3 Salesforce Event Monitoring Facts and Misconceptions: Understanding What it Does (and Doesn’t) Do
A key component of the Salesforce Shield security suite, Event Monitoring allows organizations to boost data security and improve forensic investigations within their Salesforce orgs. Thousands of customers around the world use this tool to provide greater visibility around user activity in Salesforce, but there are many common misconceptions about Event Monitoring facts – particularly what it does and doesn’t do.
The goal of this blog post is to set the record straight so you can better understand your security options and the scope of your solutions. Here, we’ll look at three commonly misunderstood Event Monitoring facts so you can fully master and utilize your security solution.
First: What is Event Monitoring?
Many organizations purchase additional Salesforce security in the form of Event Monitoring. You can buy Event Monitoring on its own or bundled with Field Audit Trail and Platform Encryption in a full package known as Salesforce Shield. Event Monitoring essentially documents and exports the raw audit log files from your Salesforce orgs. These log files are a record of user activity within your instance – also known as “events.” By monitoring your org’s events, you can…
- Protect your organizations’ sensitive data
- Track trends
- Learn more about individual events
- Identify abnormal behavior
With insiders causing more than 50 percent of data breaches, it’s critical to monitor internal user access to your mission-critical data in order to maintain trust and compliance within your organization.
The Event Monitoring starter package includes select pre-built options; if you want customization, you’ll need to know the data set and write the reports yourself. The package can help you get started, but if you really want to take full advantage of the visibility Event Monitoring provides, consider layering a pre-built application on top. Some organizations may consider building their own solution, but most companies choose to buy a tried-and-true solution that works off the shelf.
Einstein Analytics is also included for free in Salesforce’s Event Monitoring package; this application sits atop Event Monitoring and provides some visibility into the activity documented within the raw log files. This leads us, however, to our first misunderstanding — that Einstein Analytics consumes all of your Salesforce log files.
Myth #1: Einstein Analytics consumes all log files.
Fact #1: Einstein Analytics consumes a subset of log files (usually somewhere between 13 and 16, although the number can change).
As of Spring 2019, Event Monitoring will record 48 different log files from your Salesforce data. These events may include login activity, API calls, Apex executions, exported reports, and more. But not every event type makes it into the Event Monitoring reports. Your organization’s specific Salesforce software edition will determine which log file events you receive.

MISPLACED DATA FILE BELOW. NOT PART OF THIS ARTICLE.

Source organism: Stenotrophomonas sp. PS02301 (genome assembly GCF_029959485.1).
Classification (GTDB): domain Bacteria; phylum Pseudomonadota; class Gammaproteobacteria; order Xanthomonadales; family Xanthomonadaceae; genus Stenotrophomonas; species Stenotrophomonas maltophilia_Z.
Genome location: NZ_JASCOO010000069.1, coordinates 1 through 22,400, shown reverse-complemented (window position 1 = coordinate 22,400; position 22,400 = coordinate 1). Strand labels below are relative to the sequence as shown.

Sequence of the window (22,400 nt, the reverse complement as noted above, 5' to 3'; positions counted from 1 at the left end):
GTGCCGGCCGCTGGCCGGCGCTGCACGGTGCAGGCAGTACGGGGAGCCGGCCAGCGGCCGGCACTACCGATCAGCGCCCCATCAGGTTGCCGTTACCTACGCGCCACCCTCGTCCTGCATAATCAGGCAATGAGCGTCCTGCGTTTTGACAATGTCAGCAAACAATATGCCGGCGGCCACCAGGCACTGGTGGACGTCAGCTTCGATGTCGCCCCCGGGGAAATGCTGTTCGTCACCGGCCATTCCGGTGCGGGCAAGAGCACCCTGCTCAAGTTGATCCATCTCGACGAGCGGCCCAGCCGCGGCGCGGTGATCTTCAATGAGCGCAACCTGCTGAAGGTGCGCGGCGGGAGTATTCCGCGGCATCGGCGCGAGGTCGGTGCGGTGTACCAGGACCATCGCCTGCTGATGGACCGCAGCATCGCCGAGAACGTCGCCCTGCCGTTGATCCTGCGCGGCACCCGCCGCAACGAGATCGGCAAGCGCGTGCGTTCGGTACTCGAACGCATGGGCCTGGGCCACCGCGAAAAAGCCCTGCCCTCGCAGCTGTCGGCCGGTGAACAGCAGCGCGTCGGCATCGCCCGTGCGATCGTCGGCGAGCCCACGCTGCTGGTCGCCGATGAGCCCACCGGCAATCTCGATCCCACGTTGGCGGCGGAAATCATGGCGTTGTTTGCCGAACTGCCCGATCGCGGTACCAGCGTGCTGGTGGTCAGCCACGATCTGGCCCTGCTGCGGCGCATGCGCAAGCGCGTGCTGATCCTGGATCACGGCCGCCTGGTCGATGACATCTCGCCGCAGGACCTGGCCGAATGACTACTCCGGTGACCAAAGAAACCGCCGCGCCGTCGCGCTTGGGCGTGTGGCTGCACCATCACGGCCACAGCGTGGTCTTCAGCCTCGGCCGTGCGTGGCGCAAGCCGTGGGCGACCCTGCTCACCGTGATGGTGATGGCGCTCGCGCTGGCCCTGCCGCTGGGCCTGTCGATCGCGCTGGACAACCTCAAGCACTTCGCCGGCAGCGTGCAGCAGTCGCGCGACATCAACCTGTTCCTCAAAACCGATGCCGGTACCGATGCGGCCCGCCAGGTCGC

You have a few options to make sense of the data you receive:
- You can import the data into a data lake and try to correlate the information back, making connections as you see fit.
- You can leverage an off-the-shelf user activity monitoring application from a strategic Salesforce ISV partner to make these auto logs human-readable and easy to understand.
Myth #2: Event Monitoring 1.0 files are downloaded in real time.
Fact #2: While Salesforce events generate log data in real time, Event Monitoring 1.0 log data only comes once a day. The files are refreshed and delivered daily, generated during non-peak hours the day after an event occurs. This means you won’t be able to access the log files from an event until at least 24 hours later.
If you want hourly or real-time activity, you’ll have to write an API call that pulls the data down into your data repository. This can require a lot of manual effort (which other alert-based solutions can take care of for you).
Myth #3: Event Monitoring log files are retained forever (or an extended period of time).
Fact #3: Event Monitoring log files are natively retained for a rolling 30 days. After 30 days, the log files are purged. An off-the-shelf solution from a strategic ISV partner can extend the retention of log files beyond 30 days, giving you analytics and behavioral monitoring for longer periods and making it much easier to perform forensic investigations. After all, most data breaches take an average of 197 days to identify, so if your data is purged after 30 days, you won’t be able to go back any further than one month to determine the source of a breach.
Make no mistake: This myth-busting isn’t meant to dissuade you from using Event Monitoring – quite the opposite, in fact. Instead, by examining these misconceptions, you can more fully understand what Event Monitoring does for your business and how it, along with other tools, can provide greater visibility of how users are accessing what data, when, and from where – along with possible issues with usage, adoption, performance, and compliance. This greater visibility, in turn, helps you handle security concerns more quickly and proactively avoid breaches. With the data that Even Monitoring records, you can monitor for data loss, increase adoption, and optimize performance across multiple orgs. All you have to do is feed that data to the right tool.